Mr. Britt had said, “I feel like I’m being violated and punished all over again.”

There was no appeals process, so he, under advisement from Mr. Hardway, sued the state to regain his Second Amendment right to hunt.

 

Mr. Britt challenged the constitutionality of the 2004 amendment, claiming it amounted to “ex post facto,” a Latin term meaning a retrospective increase in punishment. Mr. Hardway argued the amendment five years ago “deprived his client of his formerly restored right, punishing him for conduct that was previously not criminal.”

In the legal brief, Mr. Britt, as plaintiff, said the 2004 application of N.C. Gen. Statute § 14-415.1 “violated his right to due process, equal protection under state and federal constitutions and his Second Amendment right to bear arms.”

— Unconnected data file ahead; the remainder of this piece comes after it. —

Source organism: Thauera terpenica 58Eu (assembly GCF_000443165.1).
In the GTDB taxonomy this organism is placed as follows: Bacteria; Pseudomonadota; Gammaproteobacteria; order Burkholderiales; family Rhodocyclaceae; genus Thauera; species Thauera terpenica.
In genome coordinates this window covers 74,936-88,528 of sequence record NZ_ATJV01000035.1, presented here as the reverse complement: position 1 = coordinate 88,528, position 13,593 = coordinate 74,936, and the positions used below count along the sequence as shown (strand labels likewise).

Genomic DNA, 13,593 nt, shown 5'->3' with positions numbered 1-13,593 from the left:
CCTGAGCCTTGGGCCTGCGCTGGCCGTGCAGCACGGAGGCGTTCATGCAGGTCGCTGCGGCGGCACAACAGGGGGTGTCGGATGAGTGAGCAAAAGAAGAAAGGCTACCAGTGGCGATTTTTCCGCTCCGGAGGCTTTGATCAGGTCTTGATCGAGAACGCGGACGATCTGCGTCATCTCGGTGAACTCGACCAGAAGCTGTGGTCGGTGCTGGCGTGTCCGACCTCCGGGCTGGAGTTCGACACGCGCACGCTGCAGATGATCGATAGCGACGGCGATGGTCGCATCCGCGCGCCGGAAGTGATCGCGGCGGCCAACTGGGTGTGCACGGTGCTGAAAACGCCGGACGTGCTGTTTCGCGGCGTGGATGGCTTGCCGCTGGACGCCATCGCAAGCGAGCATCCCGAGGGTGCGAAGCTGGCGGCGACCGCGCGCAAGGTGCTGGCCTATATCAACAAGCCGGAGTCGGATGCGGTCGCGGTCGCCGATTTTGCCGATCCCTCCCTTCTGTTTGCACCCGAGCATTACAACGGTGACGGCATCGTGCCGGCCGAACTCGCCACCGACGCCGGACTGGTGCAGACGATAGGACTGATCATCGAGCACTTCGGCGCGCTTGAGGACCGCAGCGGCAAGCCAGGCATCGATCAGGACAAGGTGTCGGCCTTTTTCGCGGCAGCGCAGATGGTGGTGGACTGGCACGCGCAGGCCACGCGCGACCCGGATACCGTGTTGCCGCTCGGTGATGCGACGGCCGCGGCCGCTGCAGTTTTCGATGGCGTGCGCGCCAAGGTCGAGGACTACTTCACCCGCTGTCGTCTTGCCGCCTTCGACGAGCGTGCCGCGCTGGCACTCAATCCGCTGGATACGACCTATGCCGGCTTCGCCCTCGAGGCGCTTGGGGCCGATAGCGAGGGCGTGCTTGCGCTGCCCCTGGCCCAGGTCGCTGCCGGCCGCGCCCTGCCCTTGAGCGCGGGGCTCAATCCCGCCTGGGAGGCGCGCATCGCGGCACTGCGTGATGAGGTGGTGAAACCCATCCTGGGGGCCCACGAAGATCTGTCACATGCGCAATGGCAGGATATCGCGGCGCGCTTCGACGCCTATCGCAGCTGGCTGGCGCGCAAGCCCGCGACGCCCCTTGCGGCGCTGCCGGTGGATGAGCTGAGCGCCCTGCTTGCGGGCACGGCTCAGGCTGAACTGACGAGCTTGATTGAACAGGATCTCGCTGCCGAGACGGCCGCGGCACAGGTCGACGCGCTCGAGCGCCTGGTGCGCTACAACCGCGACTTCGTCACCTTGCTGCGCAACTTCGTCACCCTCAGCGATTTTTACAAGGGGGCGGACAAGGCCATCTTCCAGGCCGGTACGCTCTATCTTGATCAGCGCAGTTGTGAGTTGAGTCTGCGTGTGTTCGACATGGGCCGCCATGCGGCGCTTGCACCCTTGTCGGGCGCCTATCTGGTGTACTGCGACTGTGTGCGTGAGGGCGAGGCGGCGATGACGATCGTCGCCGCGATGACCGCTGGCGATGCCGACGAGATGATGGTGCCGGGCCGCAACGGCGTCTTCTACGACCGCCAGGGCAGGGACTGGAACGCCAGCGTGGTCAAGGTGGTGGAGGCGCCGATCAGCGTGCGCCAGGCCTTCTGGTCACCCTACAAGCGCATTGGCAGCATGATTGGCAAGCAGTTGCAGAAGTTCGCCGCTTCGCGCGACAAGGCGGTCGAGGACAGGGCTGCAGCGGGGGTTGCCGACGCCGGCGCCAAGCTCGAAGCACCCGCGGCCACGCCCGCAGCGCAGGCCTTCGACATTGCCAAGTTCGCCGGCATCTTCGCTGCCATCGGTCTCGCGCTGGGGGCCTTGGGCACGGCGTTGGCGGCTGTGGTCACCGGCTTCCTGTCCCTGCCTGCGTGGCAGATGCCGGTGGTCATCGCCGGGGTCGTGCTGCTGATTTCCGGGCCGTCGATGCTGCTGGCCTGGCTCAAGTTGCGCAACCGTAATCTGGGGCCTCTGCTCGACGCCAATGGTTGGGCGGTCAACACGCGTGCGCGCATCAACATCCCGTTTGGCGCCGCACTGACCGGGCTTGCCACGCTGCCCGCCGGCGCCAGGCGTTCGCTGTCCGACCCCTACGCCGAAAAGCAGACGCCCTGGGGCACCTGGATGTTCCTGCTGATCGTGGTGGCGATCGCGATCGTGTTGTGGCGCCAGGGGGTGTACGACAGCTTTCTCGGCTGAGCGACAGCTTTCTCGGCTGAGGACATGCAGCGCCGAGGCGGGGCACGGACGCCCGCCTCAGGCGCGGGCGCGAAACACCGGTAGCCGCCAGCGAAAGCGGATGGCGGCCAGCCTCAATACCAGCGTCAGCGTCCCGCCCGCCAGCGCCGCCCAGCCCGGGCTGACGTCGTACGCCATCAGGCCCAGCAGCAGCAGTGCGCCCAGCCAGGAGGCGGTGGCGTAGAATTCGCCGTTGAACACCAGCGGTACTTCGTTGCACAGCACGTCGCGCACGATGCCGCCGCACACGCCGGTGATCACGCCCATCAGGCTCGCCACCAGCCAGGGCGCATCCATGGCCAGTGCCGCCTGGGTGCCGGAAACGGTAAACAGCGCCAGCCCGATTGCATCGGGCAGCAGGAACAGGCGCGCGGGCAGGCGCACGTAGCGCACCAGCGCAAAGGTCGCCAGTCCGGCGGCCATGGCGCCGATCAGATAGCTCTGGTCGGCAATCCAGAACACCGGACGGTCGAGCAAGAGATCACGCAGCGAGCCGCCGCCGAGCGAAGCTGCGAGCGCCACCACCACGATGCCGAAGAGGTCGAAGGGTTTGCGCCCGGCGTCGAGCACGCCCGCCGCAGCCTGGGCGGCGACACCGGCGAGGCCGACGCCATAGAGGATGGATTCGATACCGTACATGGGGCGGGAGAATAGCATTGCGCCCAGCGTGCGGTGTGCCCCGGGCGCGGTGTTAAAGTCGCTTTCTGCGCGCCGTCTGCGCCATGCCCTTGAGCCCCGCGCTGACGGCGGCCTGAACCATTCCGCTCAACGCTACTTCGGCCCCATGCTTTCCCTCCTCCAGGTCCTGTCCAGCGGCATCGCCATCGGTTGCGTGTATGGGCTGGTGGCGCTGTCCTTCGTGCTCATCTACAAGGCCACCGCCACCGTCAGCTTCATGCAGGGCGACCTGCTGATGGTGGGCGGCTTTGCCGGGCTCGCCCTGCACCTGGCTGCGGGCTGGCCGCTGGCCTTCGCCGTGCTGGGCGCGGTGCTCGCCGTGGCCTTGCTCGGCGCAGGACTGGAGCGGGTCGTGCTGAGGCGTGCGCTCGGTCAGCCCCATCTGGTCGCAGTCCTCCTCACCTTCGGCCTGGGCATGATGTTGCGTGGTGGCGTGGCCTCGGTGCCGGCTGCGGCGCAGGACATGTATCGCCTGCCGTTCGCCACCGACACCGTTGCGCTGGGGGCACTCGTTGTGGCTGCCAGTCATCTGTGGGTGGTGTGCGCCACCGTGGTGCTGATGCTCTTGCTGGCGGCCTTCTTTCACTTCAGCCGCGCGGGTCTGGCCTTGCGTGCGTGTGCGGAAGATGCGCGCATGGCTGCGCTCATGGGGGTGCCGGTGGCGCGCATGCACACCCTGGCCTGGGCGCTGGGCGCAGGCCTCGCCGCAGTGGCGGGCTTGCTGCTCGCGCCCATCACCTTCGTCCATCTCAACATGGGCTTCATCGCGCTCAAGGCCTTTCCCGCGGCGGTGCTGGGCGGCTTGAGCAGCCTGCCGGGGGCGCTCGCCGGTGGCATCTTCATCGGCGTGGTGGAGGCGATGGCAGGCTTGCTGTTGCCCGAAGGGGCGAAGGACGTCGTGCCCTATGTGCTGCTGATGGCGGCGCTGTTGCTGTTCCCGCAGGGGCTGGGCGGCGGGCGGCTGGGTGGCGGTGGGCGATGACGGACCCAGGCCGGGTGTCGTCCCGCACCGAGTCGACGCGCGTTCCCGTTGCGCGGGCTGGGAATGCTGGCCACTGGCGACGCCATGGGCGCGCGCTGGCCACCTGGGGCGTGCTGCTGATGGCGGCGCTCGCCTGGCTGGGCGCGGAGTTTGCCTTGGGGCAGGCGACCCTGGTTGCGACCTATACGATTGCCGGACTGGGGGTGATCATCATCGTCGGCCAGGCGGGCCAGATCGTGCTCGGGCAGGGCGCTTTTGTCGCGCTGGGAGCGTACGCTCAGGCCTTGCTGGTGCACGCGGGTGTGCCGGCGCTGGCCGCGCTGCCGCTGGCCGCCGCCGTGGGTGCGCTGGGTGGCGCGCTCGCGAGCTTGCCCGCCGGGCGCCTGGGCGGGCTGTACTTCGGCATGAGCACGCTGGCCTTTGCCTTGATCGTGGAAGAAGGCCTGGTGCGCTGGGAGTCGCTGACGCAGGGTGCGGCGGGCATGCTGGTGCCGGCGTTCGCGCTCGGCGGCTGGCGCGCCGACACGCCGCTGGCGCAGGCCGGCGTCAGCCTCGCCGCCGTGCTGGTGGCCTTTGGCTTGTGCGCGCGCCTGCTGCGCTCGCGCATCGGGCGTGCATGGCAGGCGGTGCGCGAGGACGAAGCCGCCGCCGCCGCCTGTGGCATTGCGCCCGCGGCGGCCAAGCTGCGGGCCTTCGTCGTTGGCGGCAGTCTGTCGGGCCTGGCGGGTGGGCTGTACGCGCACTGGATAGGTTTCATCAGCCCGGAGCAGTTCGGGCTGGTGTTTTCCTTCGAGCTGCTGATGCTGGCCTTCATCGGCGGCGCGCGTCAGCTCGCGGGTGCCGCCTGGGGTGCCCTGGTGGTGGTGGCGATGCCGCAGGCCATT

Justice Patricia TimmonsGoodson said, in a dissenting opinion, the decision could encourage challenges against state bans on felons and the insane owning firearms

Alaska Supreme Court Allows Science Evidence in DUI Cases

Tuesday, September 1st, 2009

9/1/2009

Alaska Supreme Court overturns law designed to stop presentation of medical evidence regarding alcohol absorption in DUI cases.

The Supreme Court of Alaska on Friday upheld the right of defendants to present scientific evidence at trial in cases involving driving under the influence of alcohol (DUI). In 2004, the state legislature sought to muzzle defense attorneys who cited medical evidence on alcohol absorption rates in a way that would have undermined conviction rates.